over one hour had lain between the two fires. Some ten minutes afterward the enemy opened again from a line of battle on our right and front, and I ordered the firing to commence again. During the firing I discovered that although our men had each on coming into the fight directed the firing to be moderate and slower, and sent some men to the rear for ammunition, which was not received until nearly every man had expended his sixty rounds and that of the killed and wounded. The firing was continued, details continually bringing up ammunition, until about ten minutes to 7 o'clock, when we were relieved by, I believe, a Michigan regiment when I marched the regiment about fifty paces to the rear, and then had each of the men supplied with sixty rounds of ammunition. We lay here until about 8 p.m. when we were marched by the left flank to the rear and left, and halted at some of our old picket-pits, stacked arms, and left the men cook some coffee. About 1 a.m. of the 26th we got orders to fall back, and marched back to this camp.
I cannot speak in too high terms of the coolness and gallantry displayed by all of my officers and men. To Captain Milliken, acting field officer and who superintended the left wing great praise is due for his keeping the line well connected and steady, particularly so as it was on the center and left of our regiment that we sustained the greatest loss. To Captain Murtha Murphy, for his good judgment, coolness, and bravery in protecting our right from being flanked by the enemy too much in praise cannot be said. Captain Mulhall also acted with the greatest bravery, and kept his skirmishers well to the front, and fell back only when the only alternative was annihilation or capture. I regret to say that he was severely wounded. Acting Adjutant Dolan also acted in the bravest and coolest manner, and rendered the greatest assistance and [was] continually along the line. I respectfully submit that in his case application be made to the Governor of State of New York for the position of adjutant. The non-commissioned officers all without exception, acted with the greatest bravery, and I most respectfully decline to particularize any one of them, but they are well known at these headquarters and no opportunity to do them justice will be overlooked.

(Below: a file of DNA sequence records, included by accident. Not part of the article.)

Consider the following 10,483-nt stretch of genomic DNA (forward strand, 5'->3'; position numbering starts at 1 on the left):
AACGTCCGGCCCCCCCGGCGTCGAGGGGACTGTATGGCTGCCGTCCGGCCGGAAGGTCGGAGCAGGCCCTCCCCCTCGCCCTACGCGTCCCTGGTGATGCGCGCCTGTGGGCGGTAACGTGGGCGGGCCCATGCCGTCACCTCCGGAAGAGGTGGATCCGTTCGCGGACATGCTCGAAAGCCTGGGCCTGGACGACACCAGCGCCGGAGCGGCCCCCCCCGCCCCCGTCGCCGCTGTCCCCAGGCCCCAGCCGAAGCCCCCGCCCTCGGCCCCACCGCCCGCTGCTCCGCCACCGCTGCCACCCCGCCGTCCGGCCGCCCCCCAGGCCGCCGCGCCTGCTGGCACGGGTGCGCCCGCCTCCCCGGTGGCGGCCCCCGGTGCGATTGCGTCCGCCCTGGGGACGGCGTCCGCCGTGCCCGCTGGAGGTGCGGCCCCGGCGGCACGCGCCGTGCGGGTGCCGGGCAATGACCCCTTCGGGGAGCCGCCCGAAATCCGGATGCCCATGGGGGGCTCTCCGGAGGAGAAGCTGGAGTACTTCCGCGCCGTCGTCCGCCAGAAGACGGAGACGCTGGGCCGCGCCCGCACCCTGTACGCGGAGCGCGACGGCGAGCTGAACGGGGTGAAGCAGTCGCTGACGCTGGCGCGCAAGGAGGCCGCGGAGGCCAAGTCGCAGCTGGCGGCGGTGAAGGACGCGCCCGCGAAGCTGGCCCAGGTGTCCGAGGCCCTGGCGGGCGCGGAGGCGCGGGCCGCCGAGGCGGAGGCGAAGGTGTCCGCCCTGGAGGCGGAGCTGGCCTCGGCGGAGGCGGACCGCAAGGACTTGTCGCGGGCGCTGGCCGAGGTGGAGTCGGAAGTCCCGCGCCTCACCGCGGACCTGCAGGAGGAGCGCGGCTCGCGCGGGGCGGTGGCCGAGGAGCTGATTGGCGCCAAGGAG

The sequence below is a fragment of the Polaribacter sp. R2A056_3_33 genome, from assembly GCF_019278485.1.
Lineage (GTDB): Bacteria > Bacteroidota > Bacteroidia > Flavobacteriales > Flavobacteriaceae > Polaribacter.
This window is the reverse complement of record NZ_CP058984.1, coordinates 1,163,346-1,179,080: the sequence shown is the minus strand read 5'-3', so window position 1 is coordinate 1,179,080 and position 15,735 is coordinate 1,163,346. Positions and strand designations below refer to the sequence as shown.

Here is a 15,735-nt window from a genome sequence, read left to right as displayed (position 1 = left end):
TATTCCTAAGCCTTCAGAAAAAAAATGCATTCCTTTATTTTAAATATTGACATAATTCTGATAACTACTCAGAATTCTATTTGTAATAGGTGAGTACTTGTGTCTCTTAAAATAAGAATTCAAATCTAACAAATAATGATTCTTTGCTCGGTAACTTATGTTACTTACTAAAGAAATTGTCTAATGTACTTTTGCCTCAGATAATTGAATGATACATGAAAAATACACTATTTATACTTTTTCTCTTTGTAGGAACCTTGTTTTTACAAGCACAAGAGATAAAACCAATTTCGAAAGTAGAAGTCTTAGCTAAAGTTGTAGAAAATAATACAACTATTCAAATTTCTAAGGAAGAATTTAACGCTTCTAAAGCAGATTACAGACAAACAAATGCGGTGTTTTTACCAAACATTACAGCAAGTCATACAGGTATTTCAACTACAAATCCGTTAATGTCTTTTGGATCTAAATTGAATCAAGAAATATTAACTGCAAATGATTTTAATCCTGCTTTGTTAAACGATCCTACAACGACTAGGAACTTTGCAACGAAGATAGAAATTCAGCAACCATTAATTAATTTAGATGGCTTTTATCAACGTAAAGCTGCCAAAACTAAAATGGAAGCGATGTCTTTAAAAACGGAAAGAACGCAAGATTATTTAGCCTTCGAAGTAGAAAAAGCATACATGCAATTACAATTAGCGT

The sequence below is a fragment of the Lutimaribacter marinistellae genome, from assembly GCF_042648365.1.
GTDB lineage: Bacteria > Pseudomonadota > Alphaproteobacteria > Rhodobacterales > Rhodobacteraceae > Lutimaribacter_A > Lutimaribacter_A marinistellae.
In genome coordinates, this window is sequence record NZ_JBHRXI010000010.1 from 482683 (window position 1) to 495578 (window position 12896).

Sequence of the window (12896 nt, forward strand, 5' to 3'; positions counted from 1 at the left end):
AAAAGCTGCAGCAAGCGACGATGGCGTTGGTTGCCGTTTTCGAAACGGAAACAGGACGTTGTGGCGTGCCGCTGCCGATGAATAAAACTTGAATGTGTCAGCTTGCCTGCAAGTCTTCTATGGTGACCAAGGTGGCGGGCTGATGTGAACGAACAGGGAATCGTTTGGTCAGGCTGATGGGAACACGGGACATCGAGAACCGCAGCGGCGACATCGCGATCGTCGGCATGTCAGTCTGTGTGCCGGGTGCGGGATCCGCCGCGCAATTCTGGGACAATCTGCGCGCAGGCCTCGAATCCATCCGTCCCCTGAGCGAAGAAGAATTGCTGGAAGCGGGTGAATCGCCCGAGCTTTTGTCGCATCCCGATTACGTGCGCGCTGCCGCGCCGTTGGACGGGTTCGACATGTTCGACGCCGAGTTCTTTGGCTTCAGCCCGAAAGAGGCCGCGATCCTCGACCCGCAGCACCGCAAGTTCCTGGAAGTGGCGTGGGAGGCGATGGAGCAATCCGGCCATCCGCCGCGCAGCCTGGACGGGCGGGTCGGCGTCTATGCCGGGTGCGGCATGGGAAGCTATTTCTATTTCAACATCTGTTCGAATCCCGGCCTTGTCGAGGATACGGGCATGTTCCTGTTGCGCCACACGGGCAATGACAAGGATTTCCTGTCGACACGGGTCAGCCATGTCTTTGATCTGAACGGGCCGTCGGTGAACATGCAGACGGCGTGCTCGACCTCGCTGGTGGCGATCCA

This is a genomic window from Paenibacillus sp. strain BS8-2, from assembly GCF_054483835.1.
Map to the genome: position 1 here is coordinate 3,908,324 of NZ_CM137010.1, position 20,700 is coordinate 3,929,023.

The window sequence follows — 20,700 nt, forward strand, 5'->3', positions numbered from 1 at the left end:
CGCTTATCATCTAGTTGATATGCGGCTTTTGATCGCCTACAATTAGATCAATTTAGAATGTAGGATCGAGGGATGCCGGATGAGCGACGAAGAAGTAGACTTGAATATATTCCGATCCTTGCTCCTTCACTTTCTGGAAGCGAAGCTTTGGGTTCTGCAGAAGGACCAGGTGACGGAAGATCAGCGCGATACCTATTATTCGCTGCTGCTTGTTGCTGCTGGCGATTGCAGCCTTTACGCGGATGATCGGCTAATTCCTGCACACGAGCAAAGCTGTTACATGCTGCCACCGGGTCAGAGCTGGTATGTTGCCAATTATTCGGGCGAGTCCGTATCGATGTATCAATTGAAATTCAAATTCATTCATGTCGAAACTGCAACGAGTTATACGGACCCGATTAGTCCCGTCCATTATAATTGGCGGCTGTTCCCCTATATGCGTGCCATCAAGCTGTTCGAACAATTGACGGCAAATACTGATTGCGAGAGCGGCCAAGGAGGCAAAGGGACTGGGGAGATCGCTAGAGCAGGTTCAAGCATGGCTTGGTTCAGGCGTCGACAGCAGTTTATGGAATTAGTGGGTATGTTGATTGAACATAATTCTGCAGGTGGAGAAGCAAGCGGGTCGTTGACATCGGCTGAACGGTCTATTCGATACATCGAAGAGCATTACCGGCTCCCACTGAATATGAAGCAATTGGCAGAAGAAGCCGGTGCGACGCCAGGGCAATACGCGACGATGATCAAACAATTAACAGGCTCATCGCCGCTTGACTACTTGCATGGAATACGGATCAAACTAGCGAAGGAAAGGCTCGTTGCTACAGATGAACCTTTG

I beg to state that our loss in killed and wounded, so far as can be possibly ascertained, is as follows; Commissioned officers-wounded, 2. Enlisted men-killed, 9; wounded, 83. Total killed and wounded, 94.
I have the honor to be, captain, very respectfully, your obedient servant,
JAMES J. SMITH,
Lieutenant-Colonel Sixty-ninth New York Volunteers, Commanding
Captain JOHN C. FOLEY, Assistant Adjutant-General.
Numbers 35. Report of Captain John Smith, Eighty-eighth New York Infantry, of operations March 25.
HDQRS. EIGHTY-EIGHTH NEW YORK VOLUNTEERS,
March 26, 1865.
In compliance with instructions, I have the honor to submit the following report of operations:
This command received orders to strike tents at 6.30 a.m. 25th instant, and left camp at 9 a.m., and with the several regiments of the brigade occupied the first line of works. At 2 p.m. we received orders